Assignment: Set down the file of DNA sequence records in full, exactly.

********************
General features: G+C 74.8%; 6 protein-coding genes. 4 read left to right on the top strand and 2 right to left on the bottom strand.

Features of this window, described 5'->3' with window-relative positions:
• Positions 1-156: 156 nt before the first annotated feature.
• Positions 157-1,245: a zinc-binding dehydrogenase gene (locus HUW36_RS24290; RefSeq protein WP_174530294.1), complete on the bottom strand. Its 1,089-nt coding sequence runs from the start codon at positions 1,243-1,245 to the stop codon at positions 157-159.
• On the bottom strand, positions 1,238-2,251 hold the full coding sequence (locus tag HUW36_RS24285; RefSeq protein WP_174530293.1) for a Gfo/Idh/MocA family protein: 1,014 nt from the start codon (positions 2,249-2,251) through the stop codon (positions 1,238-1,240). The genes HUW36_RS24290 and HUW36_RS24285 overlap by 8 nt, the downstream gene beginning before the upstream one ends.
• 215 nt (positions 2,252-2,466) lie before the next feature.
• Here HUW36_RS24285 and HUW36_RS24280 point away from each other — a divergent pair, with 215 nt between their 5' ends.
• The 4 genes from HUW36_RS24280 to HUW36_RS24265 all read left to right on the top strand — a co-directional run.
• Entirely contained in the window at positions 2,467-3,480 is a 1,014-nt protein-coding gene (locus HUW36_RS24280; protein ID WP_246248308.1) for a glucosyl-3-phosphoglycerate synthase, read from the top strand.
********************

General features: G+C 74.8%; 6 protein-coding genes. 4 read left to right on the top strand and 2 right to left on the bottom strand.

Features of this window, described 5'->3' with window-relative positions:
• Positions 1-156: 156 nt before the first annotated feature.
• Positions 157-1,245: a zinc-binding dehydrogenase gene (locus HUW36_RS24290; RefSeq protein WP_174530294.1), complete on the bottom strand. Its 1,089-nt coding sequence runs from the start codon at positions 1,243-1,245 to the stop codon at positions 157-159.
• On the bottom strand, positions 1,238-2,251 hold the full coding sequence (locus tag HUW36_RS24285; RefSeq protein WP_174530293.1) for a Gfo/Idh/MocA family protein: 1,014 nt from the start codon (positions 2,249-2,251) through the stop codon (positions 1,238-1,240). The genes HUW36_RS24290 and HUW36_RS24285 overlap by 8 nt, the downstream gene beginning before the upstream one ends.
• 215 nt (positions 2,252-2,466) lie before the next feature.
• Here HUW36_RS24285 and HUW36_RS24280 point away from each other — a divergent pair, with 215 nt between their 5' ends.
• The 4 genes from HUW36_RS24280 to HUW36_RS24265 all read left to right on the top strand — a co-directional run.
• Entirely contained in the window at positions 2,467-3,480 is a 1,014-nt protein-coding gene (locus HUW36_RS24280; protein ID WP_246248308.1) for a glucosyl-3-phosphoglycerate synthase, read from the top strand.